Some of your employees may have become newly eligible for overtime pay on Jan. 1.
The U.S. Department of Labor has increased the minimum salary for exempt employees to $684 per week – $35,568 annually – from the previous level of $455 per week ($23,660 annually). Any employee earning less than $684 per week is automatically nonexempt and thus eligible for overtime pay.
The new rule allows you to use nondiscretionary bonuses and incentive payments (including commissions) paid at least annually to satisfy up to 10% of the minimum salary, called “standard salary level.”
If an employee doesn’t earn enough in nondiscretionary bonus or incentive payments in a given year (52-week period) to retain his or her exempt status, the law allows you to make a “catch-up” payment within one pay period of the end of that year. This payment may be up to 10% of the total standard salary level for the preceding year. The catch-up payment will count only toward the prior year’s salary amount and not toward the salary amount in the year in which you pay it.
The new rule also raises the total annual compensation level for “highly compensated employees” from $100,000 to $107,432 per year. This can include nonsalary pay as long as the employee receives at least $684 per week on a salary basis and cannot include “payments for medical insurance, payments for life insurance, contributions to retirement plans, and the cost of other fringe benefits.”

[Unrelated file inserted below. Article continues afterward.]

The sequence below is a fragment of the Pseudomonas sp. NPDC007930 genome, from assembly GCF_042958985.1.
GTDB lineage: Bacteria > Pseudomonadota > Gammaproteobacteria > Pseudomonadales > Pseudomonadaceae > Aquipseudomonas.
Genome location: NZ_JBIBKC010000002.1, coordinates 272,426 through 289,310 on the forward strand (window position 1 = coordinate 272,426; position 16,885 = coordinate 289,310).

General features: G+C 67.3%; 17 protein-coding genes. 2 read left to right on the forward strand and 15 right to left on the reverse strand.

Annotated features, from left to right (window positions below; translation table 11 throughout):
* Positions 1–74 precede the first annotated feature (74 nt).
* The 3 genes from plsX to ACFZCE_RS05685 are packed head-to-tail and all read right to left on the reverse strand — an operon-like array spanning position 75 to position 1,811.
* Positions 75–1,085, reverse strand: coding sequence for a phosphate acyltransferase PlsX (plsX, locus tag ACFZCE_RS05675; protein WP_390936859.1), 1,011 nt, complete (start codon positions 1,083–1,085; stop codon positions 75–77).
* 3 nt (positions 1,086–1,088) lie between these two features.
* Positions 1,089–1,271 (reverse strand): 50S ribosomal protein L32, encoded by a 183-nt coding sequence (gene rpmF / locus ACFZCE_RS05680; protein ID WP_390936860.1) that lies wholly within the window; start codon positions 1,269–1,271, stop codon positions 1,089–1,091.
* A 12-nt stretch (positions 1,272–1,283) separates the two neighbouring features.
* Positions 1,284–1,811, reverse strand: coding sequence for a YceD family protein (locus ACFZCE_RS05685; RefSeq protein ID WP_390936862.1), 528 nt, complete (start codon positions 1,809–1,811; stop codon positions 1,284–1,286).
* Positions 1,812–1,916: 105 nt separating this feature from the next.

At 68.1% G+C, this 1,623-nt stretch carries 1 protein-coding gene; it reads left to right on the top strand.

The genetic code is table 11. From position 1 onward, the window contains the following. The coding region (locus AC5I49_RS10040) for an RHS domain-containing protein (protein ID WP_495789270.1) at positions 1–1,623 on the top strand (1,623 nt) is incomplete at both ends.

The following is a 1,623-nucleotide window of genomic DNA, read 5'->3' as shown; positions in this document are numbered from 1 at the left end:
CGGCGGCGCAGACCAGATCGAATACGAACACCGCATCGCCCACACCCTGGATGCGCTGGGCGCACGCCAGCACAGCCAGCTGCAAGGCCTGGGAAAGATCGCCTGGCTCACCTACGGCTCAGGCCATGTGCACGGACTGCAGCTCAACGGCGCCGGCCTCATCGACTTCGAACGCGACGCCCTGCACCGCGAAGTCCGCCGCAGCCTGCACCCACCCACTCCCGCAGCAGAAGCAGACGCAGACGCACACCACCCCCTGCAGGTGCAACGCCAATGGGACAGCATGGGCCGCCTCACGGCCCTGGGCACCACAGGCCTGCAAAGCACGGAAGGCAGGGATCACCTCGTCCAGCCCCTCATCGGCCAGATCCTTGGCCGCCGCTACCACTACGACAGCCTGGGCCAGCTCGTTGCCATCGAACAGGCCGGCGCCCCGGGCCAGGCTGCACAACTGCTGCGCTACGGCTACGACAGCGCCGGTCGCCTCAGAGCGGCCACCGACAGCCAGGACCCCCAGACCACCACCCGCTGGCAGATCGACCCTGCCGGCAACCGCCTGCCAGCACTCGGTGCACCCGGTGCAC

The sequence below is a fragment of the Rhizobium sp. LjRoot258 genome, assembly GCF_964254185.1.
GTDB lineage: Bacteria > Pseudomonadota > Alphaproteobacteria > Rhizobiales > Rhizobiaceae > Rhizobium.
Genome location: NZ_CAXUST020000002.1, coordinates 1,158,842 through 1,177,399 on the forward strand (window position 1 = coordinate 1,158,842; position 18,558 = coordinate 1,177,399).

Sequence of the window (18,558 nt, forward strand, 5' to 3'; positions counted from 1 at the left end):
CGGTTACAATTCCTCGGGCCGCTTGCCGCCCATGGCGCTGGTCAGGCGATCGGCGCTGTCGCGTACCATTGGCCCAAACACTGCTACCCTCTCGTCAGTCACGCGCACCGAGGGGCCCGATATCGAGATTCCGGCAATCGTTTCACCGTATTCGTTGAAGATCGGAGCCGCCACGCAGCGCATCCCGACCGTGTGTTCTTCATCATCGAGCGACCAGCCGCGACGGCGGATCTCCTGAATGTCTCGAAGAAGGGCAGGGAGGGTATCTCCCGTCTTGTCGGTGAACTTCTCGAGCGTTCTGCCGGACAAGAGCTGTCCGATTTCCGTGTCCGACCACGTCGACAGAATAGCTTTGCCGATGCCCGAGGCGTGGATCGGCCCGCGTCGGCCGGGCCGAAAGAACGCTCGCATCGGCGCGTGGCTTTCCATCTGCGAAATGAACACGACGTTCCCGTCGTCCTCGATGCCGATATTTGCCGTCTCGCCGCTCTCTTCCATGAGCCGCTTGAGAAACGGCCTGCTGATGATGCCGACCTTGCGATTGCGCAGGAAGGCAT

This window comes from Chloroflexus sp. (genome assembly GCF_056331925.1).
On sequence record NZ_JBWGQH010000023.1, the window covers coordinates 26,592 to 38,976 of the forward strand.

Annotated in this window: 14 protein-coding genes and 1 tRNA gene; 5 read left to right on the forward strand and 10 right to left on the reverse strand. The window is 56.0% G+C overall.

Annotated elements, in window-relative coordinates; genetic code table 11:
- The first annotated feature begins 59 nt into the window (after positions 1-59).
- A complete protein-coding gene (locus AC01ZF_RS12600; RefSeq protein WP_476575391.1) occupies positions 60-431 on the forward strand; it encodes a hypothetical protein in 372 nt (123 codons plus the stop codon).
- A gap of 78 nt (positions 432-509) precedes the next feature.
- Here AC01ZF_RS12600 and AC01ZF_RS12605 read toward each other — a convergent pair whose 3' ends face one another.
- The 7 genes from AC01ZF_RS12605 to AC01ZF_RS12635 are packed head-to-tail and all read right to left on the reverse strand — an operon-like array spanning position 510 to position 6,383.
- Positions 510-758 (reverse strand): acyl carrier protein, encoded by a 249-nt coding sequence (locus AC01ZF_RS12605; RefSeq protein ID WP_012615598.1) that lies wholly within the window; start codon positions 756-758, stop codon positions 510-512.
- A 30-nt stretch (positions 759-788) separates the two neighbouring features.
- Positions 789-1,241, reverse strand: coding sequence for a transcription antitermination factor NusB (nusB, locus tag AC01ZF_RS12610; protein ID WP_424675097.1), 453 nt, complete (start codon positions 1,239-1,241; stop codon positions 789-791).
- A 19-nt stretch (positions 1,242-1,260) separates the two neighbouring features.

In 2016, the Labor Department adopted a rule raising the highly-compensated-employee salary threshold to $913 per week and making future increases to the threshold automatic. However, a U.S. District Court in Texas invalidated that rule, which never went into effect. The most recent salary thresholds have been in effect since 2004.
For more information about the new salary rule, see these Labor Department FAQs.
Is it time to take a look at staffing in your practice? TMA Practice Consulting can evaluate your staff salaries and benefits, and help streamline workflow, determine efficient staffing levels, and more. Contact a consultant at (800) 523-8776 or via email.
Legal articles such as this are intended to help physicians understand the law by providing legal information on selected topics. These articles are published with the understanding that TMA is not engaged in providing legal advice. When dealing with specific legal matters, readers should seek assistance from their attorneys.